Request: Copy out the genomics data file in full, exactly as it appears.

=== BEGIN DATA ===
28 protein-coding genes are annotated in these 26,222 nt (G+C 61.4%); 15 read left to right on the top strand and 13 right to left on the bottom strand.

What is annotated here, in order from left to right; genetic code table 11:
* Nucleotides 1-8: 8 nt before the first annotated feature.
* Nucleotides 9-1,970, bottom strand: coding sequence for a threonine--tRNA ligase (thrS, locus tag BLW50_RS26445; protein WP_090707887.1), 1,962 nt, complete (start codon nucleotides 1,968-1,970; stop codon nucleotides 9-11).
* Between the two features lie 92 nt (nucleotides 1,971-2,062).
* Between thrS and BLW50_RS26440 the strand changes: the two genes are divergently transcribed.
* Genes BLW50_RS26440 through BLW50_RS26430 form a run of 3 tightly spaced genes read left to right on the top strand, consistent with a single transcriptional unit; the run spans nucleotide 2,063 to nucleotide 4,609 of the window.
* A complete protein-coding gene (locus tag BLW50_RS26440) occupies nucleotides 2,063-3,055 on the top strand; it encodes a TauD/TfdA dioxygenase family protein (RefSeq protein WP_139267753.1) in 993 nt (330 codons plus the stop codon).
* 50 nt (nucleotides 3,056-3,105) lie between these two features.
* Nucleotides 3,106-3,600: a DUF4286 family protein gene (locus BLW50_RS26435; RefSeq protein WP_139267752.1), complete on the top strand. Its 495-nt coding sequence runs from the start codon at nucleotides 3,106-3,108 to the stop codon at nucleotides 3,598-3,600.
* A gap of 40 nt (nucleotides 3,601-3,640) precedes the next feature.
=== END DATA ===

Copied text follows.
28 protein-coding genes are annotated in these 26,222 nt (G+C 61.4%); 15 read left to right on the top strand and 13 right to left on the bottom strand.

What is annotated here, in order from left to right; genetic code table 11:
* Nucleotides 1-8: 8 nt before the first annotated feature.
* Nucleotides 9-1,970, bottom strand: coding sequence for a threonine--tRNA ligase (thrS, locus tag BLW50_RS26445; protein WP_090707887.1), 1,962 nt, complete (start codon nucleotides 1,968-1,970; stop codon nucleotides 9-11).
* Between the two features lie 92 nt (nucleotides 1,971-2,062).
* Between thrS and BLW50_RS26440 the strand changes: the two genes are divergently transcribed.
* Genes BLW50_RS26440 through BLW50_RS26430 form a run of 3 tightly spaced genes read left to right on the top strand, consistent with a single transcriptional unit; the run spans nucleotide 2,063 to nucleotide 4,609 of the window.
* A complete protein-coding gene (locus tag BLW50_RS26440) occupies nucleotides 2,063-3,055 on the top strand; it encodes a TauD/TfdA dioxygenase family protein (RefSeq protein WP_139267753.1) in 993 nt (330 codons plus the stop codon).
* 50 nt (nucleotides 3,056-3,105) lie between these two features.
* Nucleotides 3,106-3,600: a DUF4286 family protein gene (locus BLW50_RS26435; RefSeq protein WP_139267752.1), complete on the top strand. Its 495-nt coding sequence runs from the start codon at nucleotides 3,106-3,108 to the stop codon at nucleotides 3,598-3,600.
* A gap of 40 nt (nucleotides 3,601-3,640) precedes the next feature.